Ejecutivos, December 13, 2010
“I’m to be trusted up to a million gold coins”, said Talleyrand. For Lenin trust was good, but control was even better. Machiavelli questioned whether to be loved or feared and opted for the latter. Is your company trustworthy? Is your boss? Are your co-workers?
Communication and trust are mutually demanding. The German philosopher Robert Spaemann explains that, in his language, to trust someone is a “marvelous periphrasis” of what trust means (sich auf jemanden verlassen = give yourself to someone). He adds that, in a way, it is natural or innate to trust. In order to illustrate that to distrust requires learning, he recalls the story of the father who asks his son to jump from a certain height. The child, scared, resists. Don’t you trust your father? he reproaches. At last, the son makes up his mind, jumps and hurts himself because his father moves aside. Now you know, he instructs: you shouldn’t trust anyone, not even your father.
As a hopeful counterpoint, the University of Munich professor also relates an experience he observed when a youth who had forgotten his student card, asked for a student discount at a Stuttgart theatre. The owner agreed to the reduced charge with the following comment: I don’t know you; therefore I have no reason not to trust you.
A leader knows that his communication begins by listening (audio, ergo communico), that to share information doesn’t weaken him and that to trust makes him vulnerable only in appearance. Trust within an organization is inspired and deserved, not imposed. Frequently, the need to make it explicit reveals a weakness in its application. The insistence on preaching what is not being practiced is a symptom of corporative schizophrenia.
From the perspective of internal communication, in principle, trust manifested by co-workers towards their leader seems more credible than trust bestowed from above. A boss who systematically tells his people that his office doors are open reveals his own short fallings. Or his team already knows this and even so don’t go in, or they ignore it, in any case you don’t demand now what you want to achieve in the future.
I suspect that the same happens to trust as to prestige: either you have it or you don’t have it. If you don’t, you won’t get it by stating it. It is also useless to persist in repeating it, because if I am prestigious or inspire trust, I don’t need to broadcast it. This is even more to the point if I lack those qualities.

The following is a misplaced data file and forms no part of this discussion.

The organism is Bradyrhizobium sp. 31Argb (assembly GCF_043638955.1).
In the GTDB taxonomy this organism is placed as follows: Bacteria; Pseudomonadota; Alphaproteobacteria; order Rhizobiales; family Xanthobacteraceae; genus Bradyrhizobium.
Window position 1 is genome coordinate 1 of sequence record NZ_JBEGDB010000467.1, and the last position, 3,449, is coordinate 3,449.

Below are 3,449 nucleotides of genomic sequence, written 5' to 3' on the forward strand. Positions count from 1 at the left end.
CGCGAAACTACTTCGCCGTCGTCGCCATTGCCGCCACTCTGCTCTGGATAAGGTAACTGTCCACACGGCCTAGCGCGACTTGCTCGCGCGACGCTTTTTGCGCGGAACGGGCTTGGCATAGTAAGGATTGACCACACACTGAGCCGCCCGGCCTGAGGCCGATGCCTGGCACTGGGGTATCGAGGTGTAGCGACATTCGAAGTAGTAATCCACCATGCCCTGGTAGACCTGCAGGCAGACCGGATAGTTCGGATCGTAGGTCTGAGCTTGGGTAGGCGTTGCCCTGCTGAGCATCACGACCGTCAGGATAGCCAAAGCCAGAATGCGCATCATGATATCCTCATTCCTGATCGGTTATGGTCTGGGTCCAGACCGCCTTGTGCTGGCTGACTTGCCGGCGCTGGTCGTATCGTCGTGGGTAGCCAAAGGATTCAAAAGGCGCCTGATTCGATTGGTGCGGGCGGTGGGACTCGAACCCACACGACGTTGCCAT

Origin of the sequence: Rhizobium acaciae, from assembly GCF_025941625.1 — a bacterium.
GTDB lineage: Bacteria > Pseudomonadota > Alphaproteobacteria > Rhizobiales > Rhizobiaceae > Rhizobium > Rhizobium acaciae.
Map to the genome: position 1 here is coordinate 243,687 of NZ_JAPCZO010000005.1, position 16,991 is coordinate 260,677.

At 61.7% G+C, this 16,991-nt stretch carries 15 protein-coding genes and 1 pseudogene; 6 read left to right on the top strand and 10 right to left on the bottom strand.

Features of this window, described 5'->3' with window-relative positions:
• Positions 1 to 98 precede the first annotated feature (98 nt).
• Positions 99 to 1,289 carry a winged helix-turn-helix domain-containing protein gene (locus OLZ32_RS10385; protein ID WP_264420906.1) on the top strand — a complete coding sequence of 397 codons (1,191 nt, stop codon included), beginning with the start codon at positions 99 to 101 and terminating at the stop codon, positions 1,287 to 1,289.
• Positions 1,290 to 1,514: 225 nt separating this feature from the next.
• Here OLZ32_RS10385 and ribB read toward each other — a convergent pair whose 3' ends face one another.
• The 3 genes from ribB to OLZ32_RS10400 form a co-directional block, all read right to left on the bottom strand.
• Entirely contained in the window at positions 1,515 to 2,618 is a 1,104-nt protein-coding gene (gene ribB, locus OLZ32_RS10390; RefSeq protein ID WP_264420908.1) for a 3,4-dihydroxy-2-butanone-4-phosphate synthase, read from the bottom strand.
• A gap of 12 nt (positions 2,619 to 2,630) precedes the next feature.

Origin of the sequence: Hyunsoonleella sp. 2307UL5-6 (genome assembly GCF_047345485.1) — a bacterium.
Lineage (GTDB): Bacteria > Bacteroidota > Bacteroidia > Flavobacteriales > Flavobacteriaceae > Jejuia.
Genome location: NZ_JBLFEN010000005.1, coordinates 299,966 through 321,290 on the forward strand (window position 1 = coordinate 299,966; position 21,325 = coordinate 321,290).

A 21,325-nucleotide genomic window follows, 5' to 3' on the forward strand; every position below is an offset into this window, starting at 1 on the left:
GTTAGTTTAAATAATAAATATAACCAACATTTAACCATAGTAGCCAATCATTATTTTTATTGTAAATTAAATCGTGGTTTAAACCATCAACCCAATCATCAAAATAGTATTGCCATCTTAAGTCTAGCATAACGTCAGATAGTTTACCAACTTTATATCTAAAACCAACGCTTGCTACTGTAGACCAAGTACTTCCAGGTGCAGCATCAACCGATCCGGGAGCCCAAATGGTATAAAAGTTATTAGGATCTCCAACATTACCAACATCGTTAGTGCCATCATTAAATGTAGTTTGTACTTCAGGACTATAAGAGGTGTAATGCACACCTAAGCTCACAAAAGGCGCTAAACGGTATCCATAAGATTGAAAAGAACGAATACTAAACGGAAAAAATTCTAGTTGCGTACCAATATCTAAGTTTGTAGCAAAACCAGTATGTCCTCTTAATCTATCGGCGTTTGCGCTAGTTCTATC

It is wise to moderate speech, especially about attitudes or principles that compromise our own actions. If something must be said it should be: short, well thought out and after listening. It is not the same to state that “we are” a united family, a responsible company, etc., as “we aspire to be” or “try to be”. The consultations I receive from executives confirm that internal problems in organizations are often due to –and always aggravated by– responding with automatic institutional rhetoric to the honest complaints of the people who are part of it.
Trust in people and organizations
The German professor underlines the importance of decisions in corporations. Perceiving that something which supposedly benefits the institution is hurting people sets off alarms in sensitive executives. Communication that listens and detects these pathologies helps the executive, who rectifies and is successful with his or her decisions. This is the key moment to apply the successful formula: communication + coherence = trust. This is so much so, that empty rhetoric has consequences. Franz Kafka exposes one of the marks left by his own father: “You, who in my eyes had such prodigious authority, didn’t respect your own orders”.
For Spaemann, trust is strengthened “only when we see that a company voluntarily assumes losses so that we shouldn’t suffer undue damages”. Once destroyed, trust can be restored, but very slowly. Furthermore, “unlike personal trust, which can be restored at any time through a change in attitude in the other person, a reaction of this kind doesn’t exist in the life of institutions”.
Trust that has been lost or never acquired has a surgical solution whose secondary effects only slightly darken a bright future. Ask for forgiveness. If we are guilty, it is the right thing to do. If we are always completely innocent… we should make ourselves look into it.
Communication and trust cannot be improvised. Talleyrand said on political action, “If it’s urgent, it’s already too late”.